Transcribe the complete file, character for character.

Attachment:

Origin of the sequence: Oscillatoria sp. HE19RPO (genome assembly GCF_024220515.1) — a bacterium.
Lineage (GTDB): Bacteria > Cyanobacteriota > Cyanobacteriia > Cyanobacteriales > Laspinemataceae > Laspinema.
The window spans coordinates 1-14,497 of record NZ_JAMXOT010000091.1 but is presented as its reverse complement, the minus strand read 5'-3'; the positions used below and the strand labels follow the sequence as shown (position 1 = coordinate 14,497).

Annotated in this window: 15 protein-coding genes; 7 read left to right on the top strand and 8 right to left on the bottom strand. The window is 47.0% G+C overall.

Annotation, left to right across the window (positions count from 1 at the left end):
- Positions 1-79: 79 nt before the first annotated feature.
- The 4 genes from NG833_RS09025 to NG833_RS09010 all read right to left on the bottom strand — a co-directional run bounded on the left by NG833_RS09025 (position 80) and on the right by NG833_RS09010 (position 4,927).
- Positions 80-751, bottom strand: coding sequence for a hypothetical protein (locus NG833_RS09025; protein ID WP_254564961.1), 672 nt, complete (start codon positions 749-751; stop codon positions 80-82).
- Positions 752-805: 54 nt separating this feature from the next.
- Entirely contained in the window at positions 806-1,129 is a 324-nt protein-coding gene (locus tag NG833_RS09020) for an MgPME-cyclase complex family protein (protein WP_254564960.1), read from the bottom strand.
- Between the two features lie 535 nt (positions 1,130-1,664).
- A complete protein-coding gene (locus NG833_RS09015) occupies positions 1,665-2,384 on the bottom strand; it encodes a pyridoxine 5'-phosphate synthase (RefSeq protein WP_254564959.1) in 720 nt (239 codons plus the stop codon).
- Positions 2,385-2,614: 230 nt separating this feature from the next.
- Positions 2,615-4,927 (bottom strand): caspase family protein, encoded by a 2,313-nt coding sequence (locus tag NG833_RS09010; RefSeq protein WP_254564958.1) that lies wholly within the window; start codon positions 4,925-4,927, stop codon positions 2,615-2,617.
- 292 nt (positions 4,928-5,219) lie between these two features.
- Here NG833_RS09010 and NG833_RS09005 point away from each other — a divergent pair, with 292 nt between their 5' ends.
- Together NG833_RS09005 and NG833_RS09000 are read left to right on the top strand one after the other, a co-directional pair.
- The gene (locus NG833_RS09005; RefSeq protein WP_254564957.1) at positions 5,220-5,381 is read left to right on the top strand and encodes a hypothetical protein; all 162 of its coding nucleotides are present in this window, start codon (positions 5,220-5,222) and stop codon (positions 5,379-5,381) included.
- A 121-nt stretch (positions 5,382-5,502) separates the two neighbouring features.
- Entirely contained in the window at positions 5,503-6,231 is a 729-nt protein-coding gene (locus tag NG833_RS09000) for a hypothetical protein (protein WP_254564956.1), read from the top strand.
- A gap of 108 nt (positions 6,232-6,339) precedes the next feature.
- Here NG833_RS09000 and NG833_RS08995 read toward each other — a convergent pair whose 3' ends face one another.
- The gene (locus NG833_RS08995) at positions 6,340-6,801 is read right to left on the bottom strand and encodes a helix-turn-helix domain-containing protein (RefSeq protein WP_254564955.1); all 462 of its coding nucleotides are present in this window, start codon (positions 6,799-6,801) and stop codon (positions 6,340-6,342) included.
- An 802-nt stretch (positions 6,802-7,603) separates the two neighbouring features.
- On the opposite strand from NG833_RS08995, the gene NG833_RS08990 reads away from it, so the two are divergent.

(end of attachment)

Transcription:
Origin of the sequence: Oscillatoria sp. HE19RPO (genome assembly GCF_024220515.1) — a bacterium.
Lineage (GTDB): Bacteria > Cyanobacteriota > Cyanobacteriia > Cyanobacteriales > Laspinemataceae > Laspinema.
The window spans coordinates 1-14,497 of record NZ_JAMXOT010000091.1 but is presented as its reverse complement, the minus strand read 5'-3'; the positions used below and the strand labels follow the sequence as shown (position 1 = coordinate 14,497).

Annotated in this window: 15 protein-coding genes; 7 read left to right on the top strand and 8 right to left on the bottom strand. The window is 47.0% G+C overall.

Annotation, left to right across the window (positions count from 1 at the left end):
- Positions 1-79: 79 nt before the first annotated feature.
- The 4 genes from NG833_RS09025 to NG833_RS09010 all read right to left on the bottom strand — a co-directional run bounded on the left by NG833_RS09025 (position 80) and on the right by NG833_RS09010 (position 4,927).
- Positions 80-751, bottom strand: coding sequence for a hypothetical protein (locus NG833_RS09025; protein ID WP_254564961.1), 672 nt, complete (start codon positions 749-751; stop codon positions 80-82).
- Positions 752-805: 54 nt separating this feature from the next.
- Entirely contained in the window at positions 806-1,129 is a 324-nt protein-coding gene (locus tag NG833_RS09020) for an MgPME-cyclase complex family protein (protein WP_254564960.1), read from the bottom strand.
- Between the two features lie 535 nt (positions 1,130-1,664).
- A complete protein-coding gene (locus NG833_RS09015) occupies positions 1,665-2,384 on the bottom strand; it encodes a pyridoxine 5'-phosphate synthase (RefSeq protein WP_254564959.1) in 720 nt (239 codons plus the stop codon).
- Positions 2,385-2,614: 230 nt separating this feature from the next.
- Positions 2,615-4,927 (bottom strand): caspase family protein, encoded by a 2,313-nt coding sequence (locus tag NG833_RS09010; RefSeq protein WP_254564958.1) that lies wholly within the window; start codon positions 4,925-4,927, stop codon positions 2,615-2,617.
- 292 nt (positions 4,928-5,219) lie between these two features.
- Here NG833_RS09010 and NG833_RS09005 point away from each other — a divergent pair, with 292 nt between their 5' ends.
- Together NG833_RS09005 and NG833_RS09000 are read left to right on the top strand one after the other, a co-directional pair.
- The gene (locus NG833_RS09005; RefSeq protein WP_254564957.1) at positions 5,220-5,381 is read left to right on the top strand and encodes a hypothetical protein; all 162 of its coding nucleotides are present in this window, start codon (positions 5,220-5,222) and stop codon (positions 5,379-5,381) included.
- A 121-nt stretch (positions 5,382-5,502) separates the two neighbouring features.
- Entirely contained in the window at positions 5,503-6,231 is a 729-nt protein-coding gene (locus tag NG833_RS09000) for a hypothetical protein (protein WP_254564956.1), read from the top strand.
- A gap of 108 nt (positions 6,232-6,339) precedes the next feature.
- Here NG833_RS09000 and NG833_RS08995 read toward each other — a convergent pair whose 3' ends face one another.
- The gene (locus NG833_RS08995) at positions 6,340-6,801 is read right to left on the bottom strand and encodes a helix-turn-helix domain-containing protein (RefSeq protein WP_254564955.1); all 462 of its coding nucleotides are present in this window, start codon (positions 6,799-6,801) and stop codon (positions 6,340-6,342) included.
- An 802-nt stretch (positions 6,802-7,603) separates the two neighbouring features.
- On the opposite strand from NG833_RS08995, the gene NG833_RS08990 reads away from it, so the two are divergent.